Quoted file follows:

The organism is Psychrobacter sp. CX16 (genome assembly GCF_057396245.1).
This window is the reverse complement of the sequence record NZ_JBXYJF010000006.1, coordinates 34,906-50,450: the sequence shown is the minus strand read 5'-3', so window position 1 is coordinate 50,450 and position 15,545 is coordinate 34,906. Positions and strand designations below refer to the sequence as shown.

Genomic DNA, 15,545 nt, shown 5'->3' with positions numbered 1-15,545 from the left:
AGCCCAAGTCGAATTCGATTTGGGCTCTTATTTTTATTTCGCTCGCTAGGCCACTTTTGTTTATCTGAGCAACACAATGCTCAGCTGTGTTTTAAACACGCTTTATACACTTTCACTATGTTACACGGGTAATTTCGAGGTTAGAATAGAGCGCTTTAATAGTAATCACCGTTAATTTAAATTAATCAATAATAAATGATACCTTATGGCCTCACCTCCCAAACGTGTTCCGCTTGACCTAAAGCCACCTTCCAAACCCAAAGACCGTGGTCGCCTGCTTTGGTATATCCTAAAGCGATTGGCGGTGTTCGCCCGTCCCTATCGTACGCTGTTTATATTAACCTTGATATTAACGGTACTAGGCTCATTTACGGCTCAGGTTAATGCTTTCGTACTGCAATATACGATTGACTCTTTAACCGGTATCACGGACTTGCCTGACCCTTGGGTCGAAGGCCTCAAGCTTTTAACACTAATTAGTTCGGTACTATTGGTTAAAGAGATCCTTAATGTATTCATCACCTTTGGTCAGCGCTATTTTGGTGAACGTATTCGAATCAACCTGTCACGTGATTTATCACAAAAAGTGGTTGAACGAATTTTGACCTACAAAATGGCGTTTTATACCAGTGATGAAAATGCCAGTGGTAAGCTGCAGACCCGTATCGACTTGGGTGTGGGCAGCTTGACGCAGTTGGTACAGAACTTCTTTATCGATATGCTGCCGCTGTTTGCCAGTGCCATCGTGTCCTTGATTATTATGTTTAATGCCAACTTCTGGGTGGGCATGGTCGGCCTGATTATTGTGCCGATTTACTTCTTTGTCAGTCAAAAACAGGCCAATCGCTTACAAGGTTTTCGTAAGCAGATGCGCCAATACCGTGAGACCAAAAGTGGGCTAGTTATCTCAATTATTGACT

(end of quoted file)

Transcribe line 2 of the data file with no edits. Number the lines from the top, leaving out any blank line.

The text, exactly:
This window is the reverse complement of the sequence record NZ_JBXYJF010000006.1, coordinates 34,906-50,450: the sequence shown is the minus strand read 5'-3', so window position 1 is coordinate 50,450 and position 15,545 is coordinate 34,906. Positions and strand designations below refer to the sequence as shown.